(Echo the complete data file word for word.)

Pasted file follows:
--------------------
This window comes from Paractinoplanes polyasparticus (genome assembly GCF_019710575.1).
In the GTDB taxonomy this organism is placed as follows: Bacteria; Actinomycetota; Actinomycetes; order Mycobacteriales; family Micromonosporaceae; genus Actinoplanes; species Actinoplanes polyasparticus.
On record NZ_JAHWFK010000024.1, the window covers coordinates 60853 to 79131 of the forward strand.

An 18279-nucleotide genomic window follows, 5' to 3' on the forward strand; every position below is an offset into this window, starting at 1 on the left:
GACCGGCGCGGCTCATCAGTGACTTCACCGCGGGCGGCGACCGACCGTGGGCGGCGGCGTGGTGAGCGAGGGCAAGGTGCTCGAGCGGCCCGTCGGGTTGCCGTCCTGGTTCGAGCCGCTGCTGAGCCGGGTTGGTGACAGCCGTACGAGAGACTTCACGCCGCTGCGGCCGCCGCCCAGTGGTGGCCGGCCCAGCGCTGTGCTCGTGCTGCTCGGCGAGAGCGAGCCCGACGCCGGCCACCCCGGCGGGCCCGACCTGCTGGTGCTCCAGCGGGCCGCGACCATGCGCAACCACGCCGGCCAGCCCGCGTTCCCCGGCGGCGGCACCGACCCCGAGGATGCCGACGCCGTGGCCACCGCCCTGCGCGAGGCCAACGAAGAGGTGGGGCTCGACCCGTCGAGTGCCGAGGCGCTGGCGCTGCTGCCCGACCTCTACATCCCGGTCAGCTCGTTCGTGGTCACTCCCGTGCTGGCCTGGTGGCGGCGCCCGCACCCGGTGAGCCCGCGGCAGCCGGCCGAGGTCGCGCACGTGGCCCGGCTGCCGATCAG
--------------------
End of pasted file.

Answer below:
This window comes from Paractinoplanes polyasparticus (genome assembly GCF_019710575.1).
In the GTDB taxonomy this organism is placed as follows: Bacteria; Actinomycetota; Actinomycetes; order Mycobacteriales; family Micromonosporaceae; genus Actinoplanes; species Actinoplanes polyasparticus.
On record NZ_JAHWFK010000024.1, the window covers coordinates 60853 to 79131 of the forward strand.

An 18279-nucleotide genomic window follows, 5' to 3' on the forward strand; every position below is an offset into this window, starting at 1 on the left:
GACCGGCGCGGCTCATCAGTGACTTCACCGCGGGCGGCGACCGACCGTGGGCGGCGGCGTGGTGAGCGAGGGCAAGGTGCTCGAGCGGCCCGTCGGGTTGCCGTCCTGGTTCGAGCCGCTGCTGAGCCGGGTTGGTGACAGCCGTACGAGAGACTTCACGCCGCTGCGGCCGCCGCCCAGTGGTGGCCGGCCCAGCGCTGTGCTCGTGCTGCTCGGCGAGAGCGAGCCCGACGCCGGCCACCCCGGCGGGCCCGACCTGCTGGTGCTCCAGCGGGCCGCGACCATGCGCAACCACGCCGGCCAGCCCGCGTTCCCCGGCGGCGGCACCGACCCCGAGGATGCCGACGCCGTGGCCACCGCCCTGCGCGAGGCCAACGAAGAGGTGGGGCTCGACCCGTCGAGTGCCGAGGCGCTGGCGCTGCTGCCCGACCTCTACATCCCGGTCAGCTCGTTCGTGGTCACTCCCGTGCTGGCCTGGTGGCGGCGCCCGCACCCGGTGAGCCCGCGGCAGCCGGCCGAGGTCGCGCACGTGGCCCGGCTGCCGATCAG